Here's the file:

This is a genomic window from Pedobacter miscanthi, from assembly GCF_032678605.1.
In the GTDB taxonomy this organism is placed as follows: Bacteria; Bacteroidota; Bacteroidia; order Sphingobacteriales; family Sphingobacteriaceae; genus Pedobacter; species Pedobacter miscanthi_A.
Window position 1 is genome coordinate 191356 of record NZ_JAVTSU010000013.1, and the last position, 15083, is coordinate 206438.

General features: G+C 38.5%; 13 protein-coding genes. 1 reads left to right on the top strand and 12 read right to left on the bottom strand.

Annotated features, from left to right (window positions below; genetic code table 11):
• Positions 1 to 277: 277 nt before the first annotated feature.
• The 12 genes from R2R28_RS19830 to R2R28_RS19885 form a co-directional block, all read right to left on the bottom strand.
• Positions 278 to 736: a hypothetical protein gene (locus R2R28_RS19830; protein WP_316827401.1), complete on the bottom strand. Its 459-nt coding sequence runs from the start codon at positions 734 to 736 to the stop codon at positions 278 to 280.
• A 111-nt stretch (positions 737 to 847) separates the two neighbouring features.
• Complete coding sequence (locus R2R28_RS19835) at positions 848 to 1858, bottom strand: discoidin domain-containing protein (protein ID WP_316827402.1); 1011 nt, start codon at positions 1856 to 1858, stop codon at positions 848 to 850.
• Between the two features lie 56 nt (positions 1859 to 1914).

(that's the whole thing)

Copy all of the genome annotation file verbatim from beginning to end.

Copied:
This is a genomic window from Pedobacter miscanthi, from assembly GCF_032678605.1.
In the GTDB taxonomy this organism is placed as follows: Bacteria; Bacteroidota; Bacteroidia; order Sphingobacteriales; family Sphingobacteriaceae; genus Pedobacter; species Pedobacter miscanthi_A.
Window position 1 is genome coordinate 191356 of record NZ_JAVTSU010000013.1, and the last position, 15083, is coordinate 206438.

General features: G+C 38.5%; 13 protein-coding genes. 1 reads left to right on the top strand and 12 read right to left on the bottom strand.

Annotated features, from left to right (window positions below; genetic code table 11):
• Positions 1 to 277: 277 nt before the first annotated feature.
• The 12 genes from R2R28_RS19830 to R2R28_RS19885 form a co-directional block, all read right to left on the bottom strand.
• Positions 278 to 736: a hypothetical protein gene (locus R2R28_RS19830; protein WP_316827401.1), complete on the bottom strand. Its 459-nt coding sequence runs from the start codon at positions 734 to 736 to the stop codon at positions 278 to 280.
• A 111-nt stretch (positions 737 to 847) separates the two neighbouring features.
• Complete coding sequence (locus R2R28_RS19835) at positions 848 to 1858, bottom strand: discoidin domain-containing protein (protein ID WP_316827402.1); 1011 nt, start codon at positions 1856 to 1858, stop codon at positions 848 to 850.
• Between the two features lie 56 nt (positions 1859 to 1914).